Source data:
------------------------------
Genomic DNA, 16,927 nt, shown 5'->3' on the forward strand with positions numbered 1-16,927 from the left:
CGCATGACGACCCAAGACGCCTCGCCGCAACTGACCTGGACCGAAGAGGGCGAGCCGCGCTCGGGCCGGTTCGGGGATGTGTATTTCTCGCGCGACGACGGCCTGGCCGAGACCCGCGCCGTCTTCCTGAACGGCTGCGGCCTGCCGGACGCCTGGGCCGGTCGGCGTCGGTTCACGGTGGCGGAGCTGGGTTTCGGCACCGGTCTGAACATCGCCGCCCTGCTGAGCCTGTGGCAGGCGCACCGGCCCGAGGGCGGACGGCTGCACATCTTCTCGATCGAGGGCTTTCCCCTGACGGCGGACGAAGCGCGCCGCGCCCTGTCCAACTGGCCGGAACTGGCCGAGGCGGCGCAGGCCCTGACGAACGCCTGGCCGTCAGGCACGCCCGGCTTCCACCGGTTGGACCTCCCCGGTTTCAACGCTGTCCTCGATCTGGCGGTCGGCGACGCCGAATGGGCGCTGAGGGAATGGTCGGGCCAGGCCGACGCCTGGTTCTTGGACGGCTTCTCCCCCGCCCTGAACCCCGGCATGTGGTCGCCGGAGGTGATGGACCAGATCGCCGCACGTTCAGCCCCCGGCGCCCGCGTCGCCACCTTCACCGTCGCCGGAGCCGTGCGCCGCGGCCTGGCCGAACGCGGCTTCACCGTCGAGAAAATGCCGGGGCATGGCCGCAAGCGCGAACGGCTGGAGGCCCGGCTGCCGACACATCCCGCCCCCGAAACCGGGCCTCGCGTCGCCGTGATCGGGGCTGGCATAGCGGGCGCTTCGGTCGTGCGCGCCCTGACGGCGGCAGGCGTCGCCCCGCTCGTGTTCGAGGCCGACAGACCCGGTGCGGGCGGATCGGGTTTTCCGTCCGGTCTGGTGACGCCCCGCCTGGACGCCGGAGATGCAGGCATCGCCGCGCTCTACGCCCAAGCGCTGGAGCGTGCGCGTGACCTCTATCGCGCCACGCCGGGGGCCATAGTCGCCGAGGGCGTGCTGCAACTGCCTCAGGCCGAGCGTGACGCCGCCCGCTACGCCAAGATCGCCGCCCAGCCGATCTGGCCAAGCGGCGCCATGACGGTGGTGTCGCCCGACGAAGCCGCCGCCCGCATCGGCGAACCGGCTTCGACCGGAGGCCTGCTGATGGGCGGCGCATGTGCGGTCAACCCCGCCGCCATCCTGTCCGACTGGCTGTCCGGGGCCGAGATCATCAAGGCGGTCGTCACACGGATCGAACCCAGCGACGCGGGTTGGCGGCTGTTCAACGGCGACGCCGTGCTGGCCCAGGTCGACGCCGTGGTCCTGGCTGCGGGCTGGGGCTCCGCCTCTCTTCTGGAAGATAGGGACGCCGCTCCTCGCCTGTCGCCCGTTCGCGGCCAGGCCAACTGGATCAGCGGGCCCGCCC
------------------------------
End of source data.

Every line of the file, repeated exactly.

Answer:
Genomic DNA, 16,927 nt, shown 5'->3' on the forward strand with positions numbered 1-16,927 from the left:
CGCATGACGACCCAAGACGCCTCGCCGCAACTGACCTGGACCGAAGAGGGCGAGCCGCGCTCGGGCCGGTTCGGGGATGTGTATTTCTCGCGCGACGACGGCCTGGCCGAGACCCGCGCCGTCTTCCTGAACGGCTGCGGCCTGCCGGACGCCTGGGCCGGTCGGCGTCGGTTCACGGTGGCGGAGCTGGGTTTCGGCACCGGTCTGAACATCGCCGCCCTGCTGAGCCTGTGGCAGGCGCACCGGCCCGAGGGCGGACGGCTGCACATCTTCTCGATCGAGGGCTTTCCCCTGACGGCGGACGAAGCGCGCCGCGCCCTGTCCAACTGGCCGGAACTGGCCGAGGCGGCGCAGGCCCTGACGAACGCCTGGCCGTCAGGCACGCCCGGCTTCCACCGGTTGGACCTCCCCGGTTTCAACGCTGTCCTCGATCTGGCGGTCGGCGACGCCGAATGGGCGCTGAGGGAATGGTCGGGCCAGGCCGACGCCTGGTTCTTGGACGGCTTCTCCCCCGCCCTGAACCCCGGCATGTGGTCGCCGGAGGTGATGGACCAGATCGCCGCACGTTCAGCCCCCGGCGCCCGCGTCGCCACCTTCACCGTCGCCGGAGCCGTGCGCCGCGGCCTGGCCGAACGCGGCTTCACCGTCGAGAAAATGCCGGGGCATGGCCGCAAGCGCGAACGGCTGGAGGCCCGGCTGCCGACACATCCCGCCCCCGAAACCGGGCCTCGCGTCGCCGTGATCGGGGCTGGCATAGCGGGCGCTTCGGTCGTGCGCGCCCTGACGGCGGCAGGCGTCGCCCCGCTCGTGTTCGAGGCCGACAGACCCGGTGCGGGCGGATCGGGTTTTCCGTCCGGTCTGGTGACGCCCCGCCTGGACGCCGGAGATGCAGGCATCGCCGCGCTCTACGCCCAAGCGCTGGAGCGTGCGCGTGACCTCTATCGCGCCACGCCGGGGGCCATAGTCGCCGAGGGCGTGCTGCAACTGCCTCAGGCCGAGCGTGACGCCGCCCGCTACGCCAAGATCGCCGCCCAGCCGATCTGGCCAAGCGGCGCCATGACGGTGGTGTCGCCCGACGAAGCCGCCGCCCGCATCGGCGAACCGGCTTCGACCGGAGGCCTGCTGATGGGCGGCGCATGTGCGGTCAACCCCGCCGCCATCCTGTCCGACTGGCTGTCCGGGGCCGAGATCATCAAGGCGGTCGTCACACGGATCGAACCCAGCGACGCGGGTTGGCGGCTGTTCAACGGCGACGCCGTGCTGGCCCAGGTCGACGCCGTGGTCCTGGCTGCGGGCTGGGGCTCCGCCTCTCTTCTGGAAGATAGGGACGCCGCTCCTCGCCTGTCGCCCGTTCGCGGCCAGGCCAACTGGATCAGCGGGCCCGCCC